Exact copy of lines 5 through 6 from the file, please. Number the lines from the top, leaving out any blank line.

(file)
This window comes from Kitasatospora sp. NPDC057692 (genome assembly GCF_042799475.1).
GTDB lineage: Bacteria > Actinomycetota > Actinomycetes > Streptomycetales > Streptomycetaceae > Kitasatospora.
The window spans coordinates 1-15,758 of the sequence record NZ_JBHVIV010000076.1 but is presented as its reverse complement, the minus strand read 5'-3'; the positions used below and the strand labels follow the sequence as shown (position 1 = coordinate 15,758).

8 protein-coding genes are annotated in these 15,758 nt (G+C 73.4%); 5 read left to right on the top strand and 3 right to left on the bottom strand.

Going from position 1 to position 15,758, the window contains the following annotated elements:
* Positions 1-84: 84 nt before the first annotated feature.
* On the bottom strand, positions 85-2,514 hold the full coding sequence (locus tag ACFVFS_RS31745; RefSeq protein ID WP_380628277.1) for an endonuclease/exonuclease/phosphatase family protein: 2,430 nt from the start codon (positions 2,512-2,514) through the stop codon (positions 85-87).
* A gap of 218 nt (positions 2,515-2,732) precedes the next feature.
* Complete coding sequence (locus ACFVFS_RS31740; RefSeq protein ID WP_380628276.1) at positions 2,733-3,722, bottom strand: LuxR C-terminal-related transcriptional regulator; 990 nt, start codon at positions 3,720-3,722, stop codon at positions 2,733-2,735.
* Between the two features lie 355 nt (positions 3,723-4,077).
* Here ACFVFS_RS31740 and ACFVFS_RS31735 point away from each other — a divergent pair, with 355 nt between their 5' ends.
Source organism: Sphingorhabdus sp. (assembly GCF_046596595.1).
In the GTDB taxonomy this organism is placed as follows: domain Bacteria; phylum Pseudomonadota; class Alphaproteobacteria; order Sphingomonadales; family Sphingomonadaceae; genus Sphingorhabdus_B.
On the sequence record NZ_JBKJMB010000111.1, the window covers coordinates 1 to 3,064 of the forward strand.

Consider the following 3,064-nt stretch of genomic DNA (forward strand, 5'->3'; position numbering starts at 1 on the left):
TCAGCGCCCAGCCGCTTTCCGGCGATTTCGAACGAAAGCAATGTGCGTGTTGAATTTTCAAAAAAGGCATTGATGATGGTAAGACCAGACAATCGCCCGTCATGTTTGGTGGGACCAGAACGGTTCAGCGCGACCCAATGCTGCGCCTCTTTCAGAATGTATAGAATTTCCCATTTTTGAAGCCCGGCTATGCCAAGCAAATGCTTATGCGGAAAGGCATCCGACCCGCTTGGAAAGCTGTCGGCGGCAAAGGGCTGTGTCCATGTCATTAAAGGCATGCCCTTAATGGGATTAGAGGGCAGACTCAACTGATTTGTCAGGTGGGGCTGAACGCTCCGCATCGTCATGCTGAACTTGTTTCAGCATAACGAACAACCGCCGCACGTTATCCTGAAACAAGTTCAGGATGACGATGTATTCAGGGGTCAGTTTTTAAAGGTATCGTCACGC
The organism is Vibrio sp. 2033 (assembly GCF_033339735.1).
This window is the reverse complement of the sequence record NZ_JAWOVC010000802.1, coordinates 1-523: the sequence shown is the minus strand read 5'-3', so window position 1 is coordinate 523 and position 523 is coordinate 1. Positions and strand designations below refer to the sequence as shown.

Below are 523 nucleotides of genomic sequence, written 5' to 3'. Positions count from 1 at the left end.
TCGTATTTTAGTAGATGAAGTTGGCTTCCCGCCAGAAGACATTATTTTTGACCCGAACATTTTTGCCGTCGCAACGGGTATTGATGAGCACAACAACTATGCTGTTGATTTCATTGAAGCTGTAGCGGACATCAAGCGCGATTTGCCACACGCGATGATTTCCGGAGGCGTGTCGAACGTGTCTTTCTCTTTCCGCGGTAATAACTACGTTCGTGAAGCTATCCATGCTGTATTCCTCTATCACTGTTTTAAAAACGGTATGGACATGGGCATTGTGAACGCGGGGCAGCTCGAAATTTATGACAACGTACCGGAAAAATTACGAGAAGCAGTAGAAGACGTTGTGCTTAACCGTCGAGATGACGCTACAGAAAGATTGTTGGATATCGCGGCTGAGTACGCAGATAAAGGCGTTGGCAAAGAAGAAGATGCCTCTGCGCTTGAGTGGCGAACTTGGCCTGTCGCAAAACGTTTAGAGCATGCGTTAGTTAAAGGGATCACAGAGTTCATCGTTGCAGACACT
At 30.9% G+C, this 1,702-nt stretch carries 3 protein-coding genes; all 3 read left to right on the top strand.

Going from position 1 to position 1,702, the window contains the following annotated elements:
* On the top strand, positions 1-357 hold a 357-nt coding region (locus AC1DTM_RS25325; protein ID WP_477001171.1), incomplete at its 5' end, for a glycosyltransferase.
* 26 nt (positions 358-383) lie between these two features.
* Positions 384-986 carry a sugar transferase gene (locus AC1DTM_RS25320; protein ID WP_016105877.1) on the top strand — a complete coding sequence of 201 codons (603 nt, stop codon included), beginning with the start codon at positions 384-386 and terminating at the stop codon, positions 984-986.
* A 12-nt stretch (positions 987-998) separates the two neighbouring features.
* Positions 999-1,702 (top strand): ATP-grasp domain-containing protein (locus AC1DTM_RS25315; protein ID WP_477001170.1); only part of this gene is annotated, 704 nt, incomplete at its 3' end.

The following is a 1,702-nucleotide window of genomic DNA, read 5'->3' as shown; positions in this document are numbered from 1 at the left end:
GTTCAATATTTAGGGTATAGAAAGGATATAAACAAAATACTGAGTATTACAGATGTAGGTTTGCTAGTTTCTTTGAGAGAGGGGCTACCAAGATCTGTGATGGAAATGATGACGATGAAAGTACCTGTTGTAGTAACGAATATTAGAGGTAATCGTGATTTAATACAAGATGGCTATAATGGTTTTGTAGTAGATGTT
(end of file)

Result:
Going from position 1 to position 15,758, the window contains the following annotated elements:
* Positions 1-84: 84 nt before the first annotated feature.